BC search and rescue station shut down, Coast Guard regional offices close, DFO’s capacity to protect aquatic ecosystems and fisheries further diminished
Ottawa – The Public Service Alliance of Canada has confirmed that 598 of its members are among the 1,072 Department of Fisheries and Oceans workers being told today that they could lose their jobs. It isn’t known yet how many of these workers will be laid off or how many positions will be cut.
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- Cuts to federal government jobs and services
The Canadian Coast Guard is hardest hit: of the 1,072 notices, 763 are going to Canadian Coast Guard workers, 460 of whom are PSAC members represented by the Union of Canadian Transportation Employees.
“On the one hand we have a government putting on a show to celebrate the 50th anniversary of the Canadian Coast Guard, and on the other we see it closing offices and shutting down search and rescue,” said Chris Aylward, PSAC National Executive Vice-President.
The government says it will shut down Vancouver’s Kitsilano search and rescue station which responds to hundreds of emergency calls a year. The station is located in Canada’s largest port which is crowded with recreational and commercial shipping and boating traffic.
“This is the third search and rescue station this government has shut down after St. John’s and Quebec City,” said Christine Collins, National President of the Union of Canadian Transportation Employees. “It says it will amalgamate that operation with the Sea Island Station in Richmond, but that means longer response times which can mean the difference between life and death.”
The Canadian Coast Guard’s regional offices are being reduced from five to three, meaning a large number of notices went to administrative workers in Sarnia, Dartmouth, the National Capital Region, St. John’s, Quebec City and Vancouver.
About 25 ships’ crew workers are among those affected in Vancouver and Quebec City. Collins says that doesn’t include another 100 or so ships’ crew term workers who will also lose their jobs.
“It takes five to six years for ships’ crew workers to earn enough hours to get indeterminate status, and now we see so many of these workers, who have waited for years for job security, finding out they won’t have a job,” said Collins. “This is an insult to those workers, especially while the government claims to be celebrating the Coast Guard.”
Another 138 PSAC members represented by the Union of Environment Workers are also receiving notices today, including finance and administrative workers, ecosystems and fisheries management workers and science workers such as technicians who support biologists and chemists in hatcheries and research stations.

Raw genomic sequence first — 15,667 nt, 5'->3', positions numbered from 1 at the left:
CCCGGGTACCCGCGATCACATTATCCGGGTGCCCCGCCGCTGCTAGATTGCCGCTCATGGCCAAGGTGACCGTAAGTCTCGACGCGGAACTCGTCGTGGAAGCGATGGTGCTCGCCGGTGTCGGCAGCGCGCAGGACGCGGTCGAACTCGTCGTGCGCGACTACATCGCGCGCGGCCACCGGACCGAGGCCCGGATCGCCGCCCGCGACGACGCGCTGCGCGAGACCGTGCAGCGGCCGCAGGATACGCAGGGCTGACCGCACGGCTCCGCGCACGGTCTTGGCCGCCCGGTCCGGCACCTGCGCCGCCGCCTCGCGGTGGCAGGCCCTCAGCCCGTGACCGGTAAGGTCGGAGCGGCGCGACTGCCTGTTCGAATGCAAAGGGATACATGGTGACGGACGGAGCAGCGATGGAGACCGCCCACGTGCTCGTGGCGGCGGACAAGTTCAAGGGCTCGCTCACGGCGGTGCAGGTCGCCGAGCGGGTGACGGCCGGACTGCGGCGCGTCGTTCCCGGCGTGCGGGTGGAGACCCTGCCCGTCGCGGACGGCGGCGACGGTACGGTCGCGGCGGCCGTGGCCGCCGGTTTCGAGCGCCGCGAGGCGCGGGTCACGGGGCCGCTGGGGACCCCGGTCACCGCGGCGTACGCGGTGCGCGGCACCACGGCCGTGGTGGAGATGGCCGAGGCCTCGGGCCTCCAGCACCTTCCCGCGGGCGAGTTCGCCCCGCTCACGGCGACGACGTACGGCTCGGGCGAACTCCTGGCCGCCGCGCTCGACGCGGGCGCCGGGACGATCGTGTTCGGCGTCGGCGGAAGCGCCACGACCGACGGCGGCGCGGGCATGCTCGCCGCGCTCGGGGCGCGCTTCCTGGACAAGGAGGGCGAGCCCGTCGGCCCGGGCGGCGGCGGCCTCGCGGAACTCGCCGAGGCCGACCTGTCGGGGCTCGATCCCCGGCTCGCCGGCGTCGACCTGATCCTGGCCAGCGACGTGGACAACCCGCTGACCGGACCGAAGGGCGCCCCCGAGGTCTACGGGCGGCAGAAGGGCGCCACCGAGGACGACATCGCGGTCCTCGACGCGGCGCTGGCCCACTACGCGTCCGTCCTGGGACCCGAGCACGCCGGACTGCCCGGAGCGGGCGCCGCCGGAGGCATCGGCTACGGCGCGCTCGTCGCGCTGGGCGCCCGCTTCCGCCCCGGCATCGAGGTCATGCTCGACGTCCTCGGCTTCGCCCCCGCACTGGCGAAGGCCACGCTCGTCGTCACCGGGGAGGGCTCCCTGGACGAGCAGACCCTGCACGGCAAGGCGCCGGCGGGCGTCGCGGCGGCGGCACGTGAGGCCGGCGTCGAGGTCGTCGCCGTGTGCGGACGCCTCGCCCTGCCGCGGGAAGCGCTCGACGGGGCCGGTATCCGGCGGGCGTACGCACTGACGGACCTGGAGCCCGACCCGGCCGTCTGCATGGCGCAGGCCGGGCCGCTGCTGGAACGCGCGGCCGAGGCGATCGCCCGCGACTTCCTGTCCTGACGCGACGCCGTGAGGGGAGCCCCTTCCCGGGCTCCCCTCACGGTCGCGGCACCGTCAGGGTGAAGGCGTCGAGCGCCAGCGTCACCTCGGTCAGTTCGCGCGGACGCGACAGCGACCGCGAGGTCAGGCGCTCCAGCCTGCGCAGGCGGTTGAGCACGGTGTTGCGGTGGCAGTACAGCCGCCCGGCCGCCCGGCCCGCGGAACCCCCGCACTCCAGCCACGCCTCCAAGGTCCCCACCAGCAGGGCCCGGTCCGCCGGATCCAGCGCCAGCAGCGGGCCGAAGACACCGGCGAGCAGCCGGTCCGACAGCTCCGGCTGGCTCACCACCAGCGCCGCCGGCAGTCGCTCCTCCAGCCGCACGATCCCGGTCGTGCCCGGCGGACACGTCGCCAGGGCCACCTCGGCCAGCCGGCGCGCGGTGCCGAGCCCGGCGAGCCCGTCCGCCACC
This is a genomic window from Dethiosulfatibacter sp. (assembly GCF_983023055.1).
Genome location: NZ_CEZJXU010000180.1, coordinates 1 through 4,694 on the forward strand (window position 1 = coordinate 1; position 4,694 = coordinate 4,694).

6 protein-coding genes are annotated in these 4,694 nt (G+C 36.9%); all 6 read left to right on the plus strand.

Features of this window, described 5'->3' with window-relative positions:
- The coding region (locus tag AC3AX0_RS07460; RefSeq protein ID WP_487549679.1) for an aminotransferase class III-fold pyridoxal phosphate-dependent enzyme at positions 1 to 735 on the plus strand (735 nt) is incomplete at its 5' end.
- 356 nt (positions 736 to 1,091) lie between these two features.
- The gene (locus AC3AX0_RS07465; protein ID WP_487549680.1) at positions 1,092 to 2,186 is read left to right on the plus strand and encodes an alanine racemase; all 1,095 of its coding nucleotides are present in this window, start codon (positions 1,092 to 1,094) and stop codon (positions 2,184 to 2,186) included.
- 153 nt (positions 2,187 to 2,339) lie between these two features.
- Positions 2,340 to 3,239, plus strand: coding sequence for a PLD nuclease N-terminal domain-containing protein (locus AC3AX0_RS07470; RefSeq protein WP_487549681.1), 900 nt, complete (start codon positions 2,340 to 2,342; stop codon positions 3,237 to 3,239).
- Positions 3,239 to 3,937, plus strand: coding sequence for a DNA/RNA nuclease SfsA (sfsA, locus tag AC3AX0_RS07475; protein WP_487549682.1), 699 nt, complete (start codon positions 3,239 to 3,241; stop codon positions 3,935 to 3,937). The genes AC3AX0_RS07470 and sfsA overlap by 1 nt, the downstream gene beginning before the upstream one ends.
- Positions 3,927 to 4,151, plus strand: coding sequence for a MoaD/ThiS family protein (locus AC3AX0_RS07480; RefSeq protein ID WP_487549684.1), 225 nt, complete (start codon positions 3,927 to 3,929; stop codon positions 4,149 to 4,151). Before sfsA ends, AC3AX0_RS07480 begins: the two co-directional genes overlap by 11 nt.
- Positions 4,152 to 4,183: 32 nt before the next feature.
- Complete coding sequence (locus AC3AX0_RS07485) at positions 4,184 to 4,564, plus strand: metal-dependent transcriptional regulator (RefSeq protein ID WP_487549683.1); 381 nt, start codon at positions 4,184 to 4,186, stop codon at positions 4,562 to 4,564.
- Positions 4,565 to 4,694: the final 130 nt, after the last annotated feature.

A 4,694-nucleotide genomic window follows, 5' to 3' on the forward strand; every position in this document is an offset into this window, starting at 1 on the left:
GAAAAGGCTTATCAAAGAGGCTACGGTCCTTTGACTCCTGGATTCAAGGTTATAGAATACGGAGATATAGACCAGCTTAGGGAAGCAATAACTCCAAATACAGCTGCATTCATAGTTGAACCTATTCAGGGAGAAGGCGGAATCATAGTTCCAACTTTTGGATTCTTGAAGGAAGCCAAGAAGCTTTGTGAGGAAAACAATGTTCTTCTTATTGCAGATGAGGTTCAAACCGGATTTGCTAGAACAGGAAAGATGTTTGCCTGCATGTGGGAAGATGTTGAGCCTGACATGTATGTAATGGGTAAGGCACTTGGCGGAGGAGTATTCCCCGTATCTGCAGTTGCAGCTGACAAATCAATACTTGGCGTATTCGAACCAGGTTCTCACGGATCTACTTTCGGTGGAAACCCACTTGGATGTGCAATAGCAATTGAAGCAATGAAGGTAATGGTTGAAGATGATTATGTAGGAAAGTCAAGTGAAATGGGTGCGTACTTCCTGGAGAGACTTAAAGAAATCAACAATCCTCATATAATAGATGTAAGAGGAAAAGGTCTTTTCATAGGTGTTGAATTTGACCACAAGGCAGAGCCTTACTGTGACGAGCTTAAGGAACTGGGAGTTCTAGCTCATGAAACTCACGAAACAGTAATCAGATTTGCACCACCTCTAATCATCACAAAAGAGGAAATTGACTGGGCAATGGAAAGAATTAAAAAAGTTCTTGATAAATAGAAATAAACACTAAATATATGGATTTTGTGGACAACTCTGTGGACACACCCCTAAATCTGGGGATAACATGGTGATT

“We are alarmed that this government is diminishing DFO’s capacity to protect fisheries, fish stocks and aquatic ecosystems at the same time it is gutting the Fisheries Act,” said Aylward.
“Management was tight-lipped about the impact on programs and services,” said Todd Panas, UEW national president. “This secrecy is not warranted and the government needs to be open about what this means for services and communities,” he added.
The government has told union officials it is shutting down the Experimental Lakes Area field station in northwestern Ontario, which since 1968 has offered scientists and biologists a unique way of studying freshwater ecosystems. It also appears that a fish hatchery in Mersey, Nova Scotia will close. DFO libraries are also affected: eleven libraries serving the department will be reduced to two main libraries and two satellite libraries.
The department also told union officials that it will end all funding for the At-Sea Observer Program, meaning industry will now pay for observers on fishing boats to monitor industry fishing quota compliance.
“This is very troubling as it appears the government will be ending federal oversight of fish catches at a time when fish stocks are still in peril,” said Panas.
Panas also says fish harvesters will be impacted by plans to shut down several of the field offices where fishery officers provide front line services that protect fish resources.
“The ministry says it will close some of those offices and centralize the services offered by fishery officers, and that means moving them further away from the waters they patrol and the fishing communities they serve,” said Panas.
The job cuts are part of the government’s plan to cut DFO’s operational budget by $79.3 million over three years or 5.8 per cent of its $1.36 billion budget. UEW and PSAC are launching the web site, ourfish.ca, to raise public awareness about the impact of these cuts, and amendments to the Fisheries Act, on Canada’s fisheries, aquatic ecosystems and economy.
Since the Federal Budget was tabled on March 29, 2012, 13,000 PSAC members in 41 federal government departments and agencies have received notices saying they could lose their jobs.
For up-to-date numbers, analysis of the impact on services, and job losses anticipated by the PSAC, please see our web site at psac.com and follow us on Twitter @psacnat.
For more information:
Shelina Merani, PSAC Communications, 613-293-9324
Alain Cossette, PSAC Communications, 613-293-9210